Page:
Tomorrow and Friday I’ll be at an alpaca show doing a spinning demonstration, something I’ve done several times before – always a fun (if tiring) time. Some other spinner friends come too, and we get to play with lovely fibre for a couple of days and explain it to people as they come by to see the animals. It’s cool.
I wanted to take some weaving along this time, so we can make something with the yarn that is spun. We have taken a full sized Rigid Heddle loom in the past, and could have done that again, but I wanted to try out the extremely portable backstrap loom setup, just to see how it worked.
I ordered a small rigid heddle (one of the advantages of owning a fibre shop!) and did a bit of reading online … and voila, a loom:
(Sorry about the sun glare.)
That’s a purchased rigid heddle, a stick shuttle I found upstairs, and two pieces of bamboo and some short dowelling. And some string. Oh, and the green piece of test-weaving I did back when I first got the loom works perfectly as the backstrap! It was way too thick and unweildy to be a scarf, though it had approximately scarf-sized-dimensions, so it is wrapped around my back and tied with loops of string to the bamboo pole closest to me.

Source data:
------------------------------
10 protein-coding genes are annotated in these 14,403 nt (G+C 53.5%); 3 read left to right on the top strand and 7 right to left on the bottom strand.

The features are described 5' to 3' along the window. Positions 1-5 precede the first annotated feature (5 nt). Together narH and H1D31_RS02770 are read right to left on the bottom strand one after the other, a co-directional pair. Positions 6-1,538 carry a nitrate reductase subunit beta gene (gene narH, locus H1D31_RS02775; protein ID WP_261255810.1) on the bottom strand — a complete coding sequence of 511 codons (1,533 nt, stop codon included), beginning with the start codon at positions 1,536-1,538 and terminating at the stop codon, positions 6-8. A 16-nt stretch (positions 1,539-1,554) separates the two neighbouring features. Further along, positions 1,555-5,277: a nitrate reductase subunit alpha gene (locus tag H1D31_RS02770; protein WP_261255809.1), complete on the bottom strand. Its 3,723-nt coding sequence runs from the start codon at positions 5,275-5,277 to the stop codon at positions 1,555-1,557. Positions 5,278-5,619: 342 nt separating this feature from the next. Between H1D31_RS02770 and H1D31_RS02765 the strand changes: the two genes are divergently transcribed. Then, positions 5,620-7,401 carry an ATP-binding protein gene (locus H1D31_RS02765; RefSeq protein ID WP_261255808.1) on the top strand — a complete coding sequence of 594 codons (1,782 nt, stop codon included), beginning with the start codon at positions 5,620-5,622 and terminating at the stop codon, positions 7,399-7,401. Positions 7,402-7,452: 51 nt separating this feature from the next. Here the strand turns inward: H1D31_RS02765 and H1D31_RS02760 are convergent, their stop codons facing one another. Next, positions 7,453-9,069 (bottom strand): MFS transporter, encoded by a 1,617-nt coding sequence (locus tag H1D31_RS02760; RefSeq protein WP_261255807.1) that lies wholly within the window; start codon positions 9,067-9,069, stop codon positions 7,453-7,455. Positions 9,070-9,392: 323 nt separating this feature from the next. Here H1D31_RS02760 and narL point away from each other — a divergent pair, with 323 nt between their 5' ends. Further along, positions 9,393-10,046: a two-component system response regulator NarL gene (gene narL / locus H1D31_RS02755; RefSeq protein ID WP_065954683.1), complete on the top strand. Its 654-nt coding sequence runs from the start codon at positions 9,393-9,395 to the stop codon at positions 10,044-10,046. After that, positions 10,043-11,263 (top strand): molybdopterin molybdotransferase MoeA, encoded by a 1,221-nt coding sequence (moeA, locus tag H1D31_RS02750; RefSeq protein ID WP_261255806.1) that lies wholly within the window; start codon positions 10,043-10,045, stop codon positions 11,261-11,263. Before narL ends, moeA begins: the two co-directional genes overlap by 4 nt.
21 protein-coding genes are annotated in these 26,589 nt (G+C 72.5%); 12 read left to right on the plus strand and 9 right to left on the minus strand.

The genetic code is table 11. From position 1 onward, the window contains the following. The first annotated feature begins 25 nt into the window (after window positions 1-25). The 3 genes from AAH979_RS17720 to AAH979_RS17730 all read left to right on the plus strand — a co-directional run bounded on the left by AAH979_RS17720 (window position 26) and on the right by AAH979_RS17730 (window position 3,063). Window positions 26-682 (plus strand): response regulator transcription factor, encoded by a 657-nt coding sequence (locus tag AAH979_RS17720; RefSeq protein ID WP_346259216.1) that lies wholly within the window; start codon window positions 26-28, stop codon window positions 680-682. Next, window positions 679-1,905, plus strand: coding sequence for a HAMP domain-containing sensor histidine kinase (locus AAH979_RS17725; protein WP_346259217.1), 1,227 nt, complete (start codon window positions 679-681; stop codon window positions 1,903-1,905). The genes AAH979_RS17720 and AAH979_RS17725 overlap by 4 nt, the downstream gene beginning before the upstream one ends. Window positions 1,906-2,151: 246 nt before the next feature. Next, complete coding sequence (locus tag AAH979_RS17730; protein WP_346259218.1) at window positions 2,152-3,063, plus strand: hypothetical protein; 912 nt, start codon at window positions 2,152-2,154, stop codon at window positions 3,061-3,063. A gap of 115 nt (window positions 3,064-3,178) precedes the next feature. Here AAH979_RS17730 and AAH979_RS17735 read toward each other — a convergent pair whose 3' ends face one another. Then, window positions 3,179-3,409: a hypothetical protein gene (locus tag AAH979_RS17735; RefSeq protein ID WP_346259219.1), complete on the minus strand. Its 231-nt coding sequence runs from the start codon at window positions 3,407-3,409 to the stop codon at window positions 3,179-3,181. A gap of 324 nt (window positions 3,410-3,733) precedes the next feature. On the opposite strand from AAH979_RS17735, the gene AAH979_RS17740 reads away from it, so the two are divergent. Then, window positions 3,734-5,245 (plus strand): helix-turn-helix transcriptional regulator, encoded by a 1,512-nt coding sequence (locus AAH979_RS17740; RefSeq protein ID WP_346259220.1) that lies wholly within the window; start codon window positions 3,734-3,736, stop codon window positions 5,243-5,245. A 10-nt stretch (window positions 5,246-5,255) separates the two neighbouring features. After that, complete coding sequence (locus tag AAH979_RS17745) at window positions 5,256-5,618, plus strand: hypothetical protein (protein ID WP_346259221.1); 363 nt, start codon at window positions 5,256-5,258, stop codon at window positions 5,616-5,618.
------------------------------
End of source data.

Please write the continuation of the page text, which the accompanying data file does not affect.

I’ll get some more pictures of the loom in use at the alpaca show, but yep, it’s easy and affordable! The only tricky part is figuring out how to hook the loops on the wound up rods so that they don’t unwind on you, but with a bit of trial and error I got that figured out.
So, that’s where I’ll be for the next couple of days – then a workshop on the weekend, so I expect I’ll be pretty tired by the time this is all done!
Got some pictures of the loom in use at the Alpaca Show:
Things I learned:
- The top bar of the loom needs to be firmly affixed at both ends so that it doesn’t wobble side to side; this helps keep the tension more even.
- The sett on this heddle is quite wide, and the weaving looked best with the weft yarns doubled up.
- To hook the belt loop over the bar so it won’t unroll, you need to: loop the string over both bars (the big bamboo stick and the small dowel that the weaving is rolled against), then take the bottom of the string and loop it around once more, then hook the string under the dowel and out over the top of it. By catching the string on the dowel, when the whole thing tries to unroll as you put tension on it, it is stopped by the loop at the dowel. This was the trickiest part of the whole thing, but once I had the hang of it, it was fine.